“There!” said Vita’s mother. “That’s Grandpa’s flat.”
The apartment building on the corner of Seventh Avenue and West Fifty-Seventh Street rose up, tall and stately in brownstone, from the busy pavement. A newspaper boy stood outside, roaring the headlines into the wind.
Across the road from the apartment block stood a light-red-brick building, its facade arched and ornamented. Flagpoles protruded from its wall, and two flags flapped wildly. Above them, picked out in colored glass, were the words CARNEGIE HALL.
“It all looks very . . . smart,” said Vita. The apartment block appeared to purse its lips at the world. “Are you sure this is the place?”
“I’m sure,” said her mother. “He’s on the top floor, right under the roof. It used to be the maid’s apartment. It’ll be a squeeze, but it’s not for long.” Their return ticket was booked for three weeks’ time. Enough time, said Vita’s mother, to sort out Grandpa’s papers, pack his few things, and persuade him to come home with them.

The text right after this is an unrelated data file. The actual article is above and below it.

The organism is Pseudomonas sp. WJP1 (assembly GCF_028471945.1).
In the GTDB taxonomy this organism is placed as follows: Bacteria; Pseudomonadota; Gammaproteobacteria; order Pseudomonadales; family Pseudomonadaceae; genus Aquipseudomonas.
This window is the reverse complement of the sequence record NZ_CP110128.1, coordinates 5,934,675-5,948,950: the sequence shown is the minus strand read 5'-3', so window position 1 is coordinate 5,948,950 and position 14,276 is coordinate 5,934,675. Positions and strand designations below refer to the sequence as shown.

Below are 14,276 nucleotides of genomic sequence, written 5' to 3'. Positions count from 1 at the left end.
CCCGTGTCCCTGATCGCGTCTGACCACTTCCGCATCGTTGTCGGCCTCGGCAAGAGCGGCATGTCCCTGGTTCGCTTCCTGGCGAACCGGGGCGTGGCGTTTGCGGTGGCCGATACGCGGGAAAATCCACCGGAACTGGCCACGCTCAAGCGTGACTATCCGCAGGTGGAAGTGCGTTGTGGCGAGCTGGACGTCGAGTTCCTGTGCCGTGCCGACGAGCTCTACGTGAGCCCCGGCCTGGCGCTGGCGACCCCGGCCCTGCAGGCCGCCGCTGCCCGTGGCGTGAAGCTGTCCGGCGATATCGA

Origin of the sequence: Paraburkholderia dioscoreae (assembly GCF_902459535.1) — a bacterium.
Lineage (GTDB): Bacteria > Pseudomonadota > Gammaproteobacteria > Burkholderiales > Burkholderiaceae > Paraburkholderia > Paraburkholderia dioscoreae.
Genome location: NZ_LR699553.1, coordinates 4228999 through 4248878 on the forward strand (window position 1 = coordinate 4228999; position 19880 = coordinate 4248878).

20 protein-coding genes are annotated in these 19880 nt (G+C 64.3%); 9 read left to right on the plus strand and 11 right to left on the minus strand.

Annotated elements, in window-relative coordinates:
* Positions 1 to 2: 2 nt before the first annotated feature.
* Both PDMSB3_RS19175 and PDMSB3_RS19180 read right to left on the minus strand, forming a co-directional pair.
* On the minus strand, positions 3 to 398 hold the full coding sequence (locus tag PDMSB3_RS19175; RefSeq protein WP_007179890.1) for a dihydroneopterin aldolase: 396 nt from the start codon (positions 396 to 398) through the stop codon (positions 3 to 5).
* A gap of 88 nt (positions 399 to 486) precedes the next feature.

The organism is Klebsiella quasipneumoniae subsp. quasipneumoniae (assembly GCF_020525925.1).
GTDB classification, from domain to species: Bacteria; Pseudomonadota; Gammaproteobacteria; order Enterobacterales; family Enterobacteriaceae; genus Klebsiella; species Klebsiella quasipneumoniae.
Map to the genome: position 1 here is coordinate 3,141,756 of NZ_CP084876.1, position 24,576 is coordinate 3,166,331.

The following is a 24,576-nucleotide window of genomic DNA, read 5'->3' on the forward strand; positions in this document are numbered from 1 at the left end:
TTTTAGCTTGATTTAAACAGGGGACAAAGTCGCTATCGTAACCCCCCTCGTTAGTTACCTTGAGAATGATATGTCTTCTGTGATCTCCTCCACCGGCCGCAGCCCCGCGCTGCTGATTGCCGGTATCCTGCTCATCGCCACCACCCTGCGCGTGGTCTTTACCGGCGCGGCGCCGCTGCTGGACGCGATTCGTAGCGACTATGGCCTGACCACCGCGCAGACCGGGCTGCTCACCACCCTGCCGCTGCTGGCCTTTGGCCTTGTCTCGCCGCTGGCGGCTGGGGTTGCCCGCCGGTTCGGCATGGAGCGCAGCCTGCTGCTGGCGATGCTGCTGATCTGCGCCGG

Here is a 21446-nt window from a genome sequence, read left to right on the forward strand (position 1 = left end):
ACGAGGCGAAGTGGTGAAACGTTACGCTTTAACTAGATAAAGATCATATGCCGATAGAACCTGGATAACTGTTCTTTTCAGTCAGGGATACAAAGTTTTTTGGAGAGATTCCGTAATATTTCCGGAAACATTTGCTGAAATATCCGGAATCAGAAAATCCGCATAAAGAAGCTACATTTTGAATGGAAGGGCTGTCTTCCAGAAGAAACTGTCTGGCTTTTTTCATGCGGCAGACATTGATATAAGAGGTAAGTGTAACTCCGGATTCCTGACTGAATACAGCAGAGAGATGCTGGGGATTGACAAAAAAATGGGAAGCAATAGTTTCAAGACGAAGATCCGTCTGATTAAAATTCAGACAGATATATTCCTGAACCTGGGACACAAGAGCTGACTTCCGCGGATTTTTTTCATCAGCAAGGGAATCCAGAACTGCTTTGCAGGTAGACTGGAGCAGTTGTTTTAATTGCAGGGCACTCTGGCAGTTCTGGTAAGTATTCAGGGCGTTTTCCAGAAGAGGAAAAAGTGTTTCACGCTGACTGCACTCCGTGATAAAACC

“Come on!” Her mother’s voice sounded unnaturally bright. “Let’s go and find him.”
The elevator was broken, so Vita half ran up the stairs to Grandpa’s apartment, jerkily, as fast as her legs would take her. Her suitcase banged against the walls as she raced up narrow flights of stairs, ignoring the growing pain in her left foot. She came to rest, breathless, outside the door. She knocked, but there was no response.
Vita’s mother came, panting, up the final flight of stairs. She bent to pick the apartment key from under the mat. She hesitated, looking down at her daughter. “I’m sure he won’t be as bad as we feared,” she said, “but—”
“Mama! He’s waiting!”
Her mother opened the door, and Vita went tearing down the hall; and then, in the doorway, she froze.
Grandpa had always been thin; handsome and lean,
with long fine hands and shrewd blue-green eyes. Now he was gaunt, and his eyes had drawn back into his skull. His fingers had curled inward into fists, as if every part of him was pulling back from the world. A walking stick leaned against the wall next to his chair—he hadn’t needed a walking stick before.
He had not seen her, and, just for that second, his face looked sculpted from solid grief.
“Grandpa!” said Vita.
But then he turned, and his face was transfigured with light, and she could breathe again.
“Rapscallion!” He stood and Vita hurled herself into his arms, and he laughed, winded by the impact.